Are Panic Attacks Hereditary?

Genetic Factors in Panic Attacks

Research has consistently pointed to a hereditary component in panic attacks. Studies reveal a heredity rate of approximately 43% for panic disorder, indicating a significant genetic influence. Genetic links have been identified, including associations with monoamine oxidase A (MAOA), serotonin transporter variants, and hormone gene variations. These findings, though not conclusive, suggest the presence of genetic markers or susceptibility factors that may increase the risk of panic attacks.

Complexity of Genetic Influence

Are Panic Attacks Hereditary?The genetic contribution to panic attacks is complex. There is evidence of genetic heterogeneity, meaning the involvement of multiple genes and intricate inheritance patterns. Further complicating the matter, research has linked panic disorders with hereditary defects in the innate immune system. However, clear genetic or epigenetic causes remain unidentified, highlighting the need for ongoing research in this domain.

Role of Non-Genetic Factors

Panic attacks are not solely the result of genetic factors. They often co-occur with other mental health disorders, such as depression and bipolar disorder, illustrating the influence of non-genetic elements. Environmental factors and lifestyle choices play a substantial role, interacting with genetic predispositions to trigger or worsen panic attacks. Life stressors, for instance, can influence gene methylation patterns and disrupt neurochemical pathways, triggering panic attacks.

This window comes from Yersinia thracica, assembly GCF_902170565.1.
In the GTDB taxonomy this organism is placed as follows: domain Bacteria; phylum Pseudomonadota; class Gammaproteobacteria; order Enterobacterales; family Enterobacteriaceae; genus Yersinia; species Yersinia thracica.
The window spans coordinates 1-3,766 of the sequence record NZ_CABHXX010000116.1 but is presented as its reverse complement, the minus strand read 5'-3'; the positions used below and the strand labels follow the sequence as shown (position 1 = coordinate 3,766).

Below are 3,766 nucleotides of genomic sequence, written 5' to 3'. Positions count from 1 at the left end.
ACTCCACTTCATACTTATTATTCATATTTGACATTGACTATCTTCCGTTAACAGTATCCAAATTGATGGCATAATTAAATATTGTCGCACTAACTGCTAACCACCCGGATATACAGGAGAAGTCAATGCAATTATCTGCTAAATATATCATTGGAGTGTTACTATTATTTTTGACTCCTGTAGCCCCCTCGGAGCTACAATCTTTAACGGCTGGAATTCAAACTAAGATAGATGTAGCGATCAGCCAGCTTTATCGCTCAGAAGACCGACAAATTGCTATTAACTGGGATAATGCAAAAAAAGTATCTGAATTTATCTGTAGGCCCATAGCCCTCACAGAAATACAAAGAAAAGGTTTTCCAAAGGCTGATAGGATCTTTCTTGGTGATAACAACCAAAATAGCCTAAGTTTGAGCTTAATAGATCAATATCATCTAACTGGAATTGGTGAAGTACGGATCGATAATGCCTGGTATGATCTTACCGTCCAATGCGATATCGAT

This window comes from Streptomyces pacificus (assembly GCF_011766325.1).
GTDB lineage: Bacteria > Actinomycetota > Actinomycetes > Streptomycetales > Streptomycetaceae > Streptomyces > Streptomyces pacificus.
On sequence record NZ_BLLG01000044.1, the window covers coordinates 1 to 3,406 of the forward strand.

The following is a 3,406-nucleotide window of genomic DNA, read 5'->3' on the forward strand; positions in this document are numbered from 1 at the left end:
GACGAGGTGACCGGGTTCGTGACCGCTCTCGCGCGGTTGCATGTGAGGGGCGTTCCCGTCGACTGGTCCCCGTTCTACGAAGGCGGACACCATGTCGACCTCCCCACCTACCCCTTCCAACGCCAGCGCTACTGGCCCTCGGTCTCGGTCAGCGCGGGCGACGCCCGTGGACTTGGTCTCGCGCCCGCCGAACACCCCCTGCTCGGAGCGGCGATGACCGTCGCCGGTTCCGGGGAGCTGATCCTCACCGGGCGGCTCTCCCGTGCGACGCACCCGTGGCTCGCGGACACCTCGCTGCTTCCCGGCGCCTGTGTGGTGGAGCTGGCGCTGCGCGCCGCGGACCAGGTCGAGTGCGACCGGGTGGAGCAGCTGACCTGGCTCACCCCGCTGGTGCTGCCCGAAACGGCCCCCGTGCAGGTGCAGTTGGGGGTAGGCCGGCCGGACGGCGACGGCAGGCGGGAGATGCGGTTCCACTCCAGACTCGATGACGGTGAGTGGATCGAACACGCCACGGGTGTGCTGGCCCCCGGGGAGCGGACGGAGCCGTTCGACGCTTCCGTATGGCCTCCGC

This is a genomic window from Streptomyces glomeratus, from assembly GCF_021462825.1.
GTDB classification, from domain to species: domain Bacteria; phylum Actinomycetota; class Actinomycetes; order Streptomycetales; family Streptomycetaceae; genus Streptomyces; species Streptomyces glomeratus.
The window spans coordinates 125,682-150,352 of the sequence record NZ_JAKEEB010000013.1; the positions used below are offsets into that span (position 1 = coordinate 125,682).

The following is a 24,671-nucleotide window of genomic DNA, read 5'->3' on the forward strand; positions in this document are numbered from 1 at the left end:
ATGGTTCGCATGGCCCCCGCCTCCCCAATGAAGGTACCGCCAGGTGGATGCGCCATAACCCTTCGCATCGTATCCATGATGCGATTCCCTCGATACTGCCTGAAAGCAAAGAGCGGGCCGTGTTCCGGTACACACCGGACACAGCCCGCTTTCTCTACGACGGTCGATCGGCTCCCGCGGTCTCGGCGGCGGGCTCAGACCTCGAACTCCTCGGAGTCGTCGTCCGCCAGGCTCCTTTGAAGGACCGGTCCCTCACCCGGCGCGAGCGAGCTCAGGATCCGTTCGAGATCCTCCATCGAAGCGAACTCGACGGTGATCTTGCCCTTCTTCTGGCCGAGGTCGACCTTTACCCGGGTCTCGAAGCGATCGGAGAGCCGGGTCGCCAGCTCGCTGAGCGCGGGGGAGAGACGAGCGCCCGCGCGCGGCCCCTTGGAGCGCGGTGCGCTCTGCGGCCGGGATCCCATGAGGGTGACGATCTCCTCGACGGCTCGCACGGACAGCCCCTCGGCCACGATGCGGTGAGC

Environmental and Lifestyle Influences

The relationship between genetics, environmental factors, and lifestyle is crucial to understanding panic attacks. Environmental stressors can affect genetic variations, especially in genes related to neurotransmission. Gender-specific genetic variations also influence the prevalence and characteristics of panic disorders, adding another layer of complexity.

Insights from Family and Twin Studies

Family and twin studies provide valuable insights into the hereditary nature of panic attacks. These studies estimate the heritability of panic disorder and anxiety disorders at about 43% and 28%, respectively. They have identified several genes potentially involved in panic disorder, such as cholecystokinin receptors and dopamine D1 receptors, reinforcing the genetic component in developing these conditions.


Are panic attacks hereditary?

Yes, panic attacks can have a hereditary component. Research suggests that there is a genetic predisposition to developing panic attacks and panic disorder.

How do genetics play a role in panic attacks?

Genetic factors can contribute to the risk of developing panic attacks. Studies have identified specific genes that may be involved in the regulation of neurotransmitters and the stress response, which are associated with panic attacks.

Can environmental factors also lead to panic attacks?

Yes, environmental and lifestyle factors can also contribute to the development of panic attacks. High levels of stress, traumatic events, and substance abuse are some non-genetic factors that can trigger panic attacks.

Can panic attacks be prevented if they run in my family?

It is not possible to completely prevent panic attacks if there is a genetic predisposition, but understanding the risk factors and seeking appropriate treatment can help in managing and reducing the frequency and severity of panic attacks.

Should I be concerned if a family member has panic attacks?

Awareness of the genetic component and potential risks can be helpful. Still, it is essential to remember that not everyone with a family history of panic attacks will develop them. If you are concerned, speaking with a healthcare professional for guidance is advisable.